University of Vermont

cems
College of
Engineering and Mathematical Sciences

Featured Alumnus

Peter Bernhardt '72 & '76

Spire publisher (and CEMS Assistant Dean) Dan Harvey '84 caught up recently with Peter Bernhardt '72 & '76, who is currently the president of Pizzagalli Construction, one of the largest engineering firms in the United States. Peter is also president of the CEMS Board of Advisors.

Peter BernhardtDH: Peter, from perspective of someone with a 30+ year engineering career, can you comment on Dean Grasso's idea of "holistic engineering" and the value of a liberal education?
BW: Dean Grasso has directed a huge transformation at the school — looking to a more broad-based educational experience that blends math and science with arts and humanities. I believe that a holistic/unity of knowledge approach that allows for a broader perspective in identifying and solving complex problems through an interdependence of systematic relationships (rather than just mathematical solutions) is an approach that's very relevant in today's marketplace and world.

Change is never easy. But Dean Grasso has accomplished a lot in a relatively short amount of time; he's paved the way for a cultural and mindset enlightenment that's allowed for ready acceptance of the concept of holistic engineering.

DH: You've been calling Burlington home for many years, but where are you originally from?
BW: I'm originally from Williamsville, NY, which is just outside Buffalo. I was always very active and doing things outside, especially camping and fishing. In fact, I still really love to fly fish; it's one of my favorite ways to unwind. I go every year to a Trophy Trout catch-and-release area in Pennsylvania with my best friend since 2nd grade. I always liked being outside, close to nature, and I was a big tree fort builder. I loved soccer and played throughout high school for Williamsville High School and at UVM. And I'm a long-time, long-suffering Buffalo Bills fan.

DH: What led you to apply to and attend UVM?
BW: I was very interested in forestry, and UVM has a good forestry school. I also wanted to stay in Northeast. I really loved the program, and graduated in 1972. Then I worked as a land surveyor locally for two years.

As part of the Forestry program, I had to take a Land Surveying course, which was taught through UVM's Engineering School. I had the opportunity to meet Dean Oppenlander, and I found that I really enjoyed the geometry/trigonometry and the angle and distance aspects (back to the tree fort building!) of the course. Plus I really enjoyed working with Dr. Oppenlander — a great guy and a great professor. Based on that experience, I decided I wanted to study engineering. With Dr. Oppenlander's support, I began working toward a second BS degree in Civil Engineering while continuing to hold a full-time job. Through a mixture of night school and day classes — and with the ability to take courses out of sequence — I was able to complete all the required engineering courses in 3 semesters and I received my Civil Engineering degree in 1976.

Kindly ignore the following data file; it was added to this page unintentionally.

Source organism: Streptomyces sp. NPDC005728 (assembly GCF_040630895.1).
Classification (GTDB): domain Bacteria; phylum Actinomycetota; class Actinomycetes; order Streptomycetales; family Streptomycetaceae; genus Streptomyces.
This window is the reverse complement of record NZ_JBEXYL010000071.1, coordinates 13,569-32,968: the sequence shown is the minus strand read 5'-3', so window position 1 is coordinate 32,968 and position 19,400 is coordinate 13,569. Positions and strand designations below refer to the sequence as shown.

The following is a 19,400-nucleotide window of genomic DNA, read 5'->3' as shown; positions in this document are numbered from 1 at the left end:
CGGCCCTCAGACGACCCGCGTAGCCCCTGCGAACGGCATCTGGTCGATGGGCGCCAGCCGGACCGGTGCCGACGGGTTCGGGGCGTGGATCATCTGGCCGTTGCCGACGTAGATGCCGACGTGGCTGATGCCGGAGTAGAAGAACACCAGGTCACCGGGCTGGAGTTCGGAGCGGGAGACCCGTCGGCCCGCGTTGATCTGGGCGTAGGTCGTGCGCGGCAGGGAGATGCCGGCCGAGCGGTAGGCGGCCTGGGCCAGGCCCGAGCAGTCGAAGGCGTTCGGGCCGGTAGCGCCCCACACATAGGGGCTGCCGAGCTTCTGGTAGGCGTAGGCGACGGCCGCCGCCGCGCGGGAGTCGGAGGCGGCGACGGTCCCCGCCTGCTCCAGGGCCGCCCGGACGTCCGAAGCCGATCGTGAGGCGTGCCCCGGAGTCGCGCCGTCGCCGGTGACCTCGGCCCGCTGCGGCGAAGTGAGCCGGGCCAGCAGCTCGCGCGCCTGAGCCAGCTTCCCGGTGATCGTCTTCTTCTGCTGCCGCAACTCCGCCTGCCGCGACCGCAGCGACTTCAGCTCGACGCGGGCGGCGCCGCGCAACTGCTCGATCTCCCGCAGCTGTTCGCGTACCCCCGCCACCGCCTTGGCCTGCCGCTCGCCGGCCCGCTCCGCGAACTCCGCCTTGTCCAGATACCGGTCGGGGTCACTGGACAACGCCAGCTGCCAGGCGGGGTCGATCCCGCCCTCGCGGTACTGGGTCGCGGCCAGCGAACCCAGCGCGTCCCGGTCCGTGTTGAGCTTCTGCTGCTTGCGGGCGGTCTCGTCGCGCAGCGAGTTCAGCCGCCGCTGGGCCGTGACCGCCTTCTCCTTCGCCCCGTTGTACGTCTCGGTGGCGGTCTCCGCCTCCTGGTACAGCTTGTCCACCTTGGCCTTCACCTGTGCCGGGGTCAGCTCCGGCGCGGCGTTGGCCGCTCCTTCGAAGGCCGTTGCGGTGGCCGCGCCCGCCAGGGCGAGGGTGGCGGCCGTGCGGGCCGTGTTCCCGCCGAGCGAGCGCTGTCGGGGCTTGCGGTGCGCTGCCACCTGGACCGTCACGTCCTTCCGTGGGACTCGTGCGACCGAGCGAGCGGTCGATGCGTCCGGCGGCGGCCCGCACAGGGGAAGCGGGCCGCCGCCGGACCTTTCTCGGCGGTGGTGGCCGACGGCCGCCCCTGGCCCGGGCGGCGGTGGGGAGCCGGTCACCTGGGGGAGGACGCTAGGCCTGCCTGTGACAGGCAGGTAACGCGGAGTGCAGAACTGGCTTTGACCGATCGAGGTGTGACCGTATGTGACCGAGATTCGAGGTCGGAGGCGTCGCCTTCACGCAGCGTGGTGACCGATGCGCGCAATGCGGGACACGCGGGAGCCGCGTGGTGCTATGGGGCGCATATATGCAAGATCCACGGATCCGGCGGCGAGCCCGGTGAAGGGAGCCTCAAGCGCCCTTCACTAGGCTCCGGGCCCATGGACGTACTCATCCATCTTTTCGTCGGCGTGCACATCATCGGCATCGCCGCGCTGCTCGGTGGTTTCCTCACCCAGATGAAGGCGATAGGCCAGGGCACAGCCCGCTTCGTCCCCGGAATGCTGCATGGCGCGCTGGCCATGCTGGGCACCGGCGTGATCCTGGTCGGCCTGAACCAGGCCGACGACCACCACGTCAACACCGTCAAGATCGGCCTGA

DH: OK, so it's 1976 and you have two degrees — what does a forester/civil engineer do?
BW: Well, right after receiving my BS in Civil Engineering in 1976, I went to work for Pizzagalli Construction Company in Burlington. It's kind of funny now — I answered an ad in the Burlington Free Press for an estimator position, and I didn't even know what an estimator was or did. I had to go to Bailey/Howe Library to look it up! I eventually entered Pizzagalli's Engineer-In-Training program. I guess the training must have worked because I've been with the company 33 years, and I've been president of the company for the past 10 years. I'm proud to say that Pizzagalli Construction has 1000 employees and constructs projects in 12 states throughout the Eastern Seaboard.

DH: Back to UVM for a second — what was it like to attend UVM from a more personal or social angle?
BW: I simply loved UVM. It was a great experience. And of course, I'm very appreciative of the educational track I was able to take, combining two things I really loved. I was also a member of the SAE fraternity and I really liked being part of that community. And I played soccer for UVM. It was an honor to be team captain my senior year, and we won the Yankee Conference championship in 1969 and 1971.

I do remember some funny things about the campus back then — like the fact that there was no Saga food service on Sundays. You had to go to The Lure on Williston Road or get a 99 cent pizza from Zachary's for dinner. We'd all call home on Sunday night: there was one pay phone on the floor, and we'd line up for 10-minute limit phone call. Burlington was — and is — a great town. It's a wonderful community with the lake, downtown, mountains and forest nearby.

It truly was a unique time socially and politically on campus — it was the end of the Vietnam War, Kent State happened. There were protests and unrest going on at campuses throughout the country. Just an amazing time to be a college student.

DH: Do you have any words of wisdom to prospective engineers?
BW: I do. Get a great educational foundation that's diverse and broad-based. Work hard, apply yourself, and open yourself to the relevancy of all types of experiences. Then follow your heart, but you have to use your head as well as your heart. It's important to have passion about what you're doing if you want to have meaning in your work. The harder you work, the luckier you'll get.

To find out more about Pizzagalli Construction Co., visit them online at www.pizzagalli.com.